Mayors agree that board of health must change

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Revisions to the legislation that brought the new Norfolk and Haldimand counties into being 20 years ago are a possible outcome of the COVID-19 pandemic alert.

COVID-19 has focused attention on the importance of the counties’ board of health during a public health emergency. In doing so, the pandemic has highlighted the glaring absence of Haldimand representation on the board.

“I didn’t create this structure,” Norfolk Mayor Kristal Chopp, chair of Norfolk and Haldimand’s board of health, told the board when they came together last week in a virtual meeting.

“It’s been in place for 20 years. Do I agree with this structure? No, I don’t.”

Chopp said the pandemic underscores the need for a more inclusive model. Haldimand Mayor Ken Hewitt agrees. He sat in on his second board of health meeting as a non-voting member this week.

Commenting at the May 19 meeting, Hewitt noted that Norfolk and Haldimand have incurred about $1.4 million in extraordinary costs since the pandemic was declared in March.


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The fact Haldimand is responsible for 40 per cent of this but has no vote or formal say is contrary to the “fiduciary” responsibility he and his council colleagues have to their constituents, he said.

“That, for us, is an issue going forward,” said Hewitt, adding Haldimand staff must come up with a plan to pay for the municipality’s share.

The designation of Norfolk as “the consolidated service manager” in the area of health and social services emerged from the provincial review of Haldimand-Norfolk Region in 2000. That review ended with the restructuring of the region into two, standalone municipalities.

Milt Farrow, special adviser to the Ministry of Municipal Affairs and Housing, recommended that Norfolk manage this responsibility on the basis of its larger population – 63,000 versus 42,000 in Haldimand.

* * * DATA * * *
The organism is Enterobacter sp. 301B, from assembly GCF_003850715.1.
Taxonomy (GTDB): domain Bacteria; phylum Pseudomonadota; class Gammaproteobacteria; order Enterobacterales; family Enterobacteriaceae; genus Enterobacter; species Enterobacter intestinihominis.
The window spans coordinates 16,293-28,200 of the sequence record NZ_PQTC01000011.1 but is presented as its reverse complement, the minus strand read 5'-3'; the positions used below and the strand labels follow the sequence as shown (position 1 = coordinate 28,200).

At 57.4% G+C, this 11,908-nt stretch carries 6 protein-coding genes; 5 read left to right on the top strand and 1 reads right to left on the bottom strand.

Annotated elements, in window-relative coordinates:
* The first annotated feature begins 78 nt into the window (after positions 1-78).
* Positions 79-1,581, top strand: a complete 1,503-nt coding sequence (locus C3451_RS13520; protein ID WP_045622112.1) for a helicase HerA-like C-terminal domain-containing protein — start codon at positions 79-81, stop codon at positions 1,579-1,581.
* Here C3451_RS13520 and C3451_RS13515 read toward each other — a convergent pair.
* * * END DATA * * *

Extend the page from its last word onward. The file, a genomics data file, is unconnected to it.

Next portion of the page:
Norfolk’s duties include decision-making as the counties’ joint board of health. Farrow concluded it was more efficient for Norfolk to take on this responsibility, given its larger representation would prevail in any event when matters came to a vote.

Haldimand’s responsibility for the past 20 years has been coming up with the cash to pay for its 40 percent share of costs. Haldimand is represented on the Norfolk and Haldimand health and social services advisory committee.

This governance model was never an issue till now because the local board of health usually acts as a rubber stamp for Haldimand-Norfolk Health and Social Services. Health and social services, in turn, is responsible for the delivery of provincially mandated programs that derive the majority of their funding from the provincial treasury.


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Because it relies on Queen’s Park for the lion’s share of its funding, the local health and social services division is subject to a great deal of oversight from the Ministry of Health and Long-term Care and the Ministry of Community and Social Services among others.

The province’s unique formula in Norfolk and Haldimand has caused headaches in recent weeks for Mayor Chopp. Members of the public don’t understand the board of health governance model and often wonder why she has extraordinary powers in the area of public health in a municipality she doesn’t represent.

Norfolk clerk Andy Grozelle said changing the local governance model would require changing the legislation at Queen’s Park that brought the new Norfolk and the new Haldimand into being.

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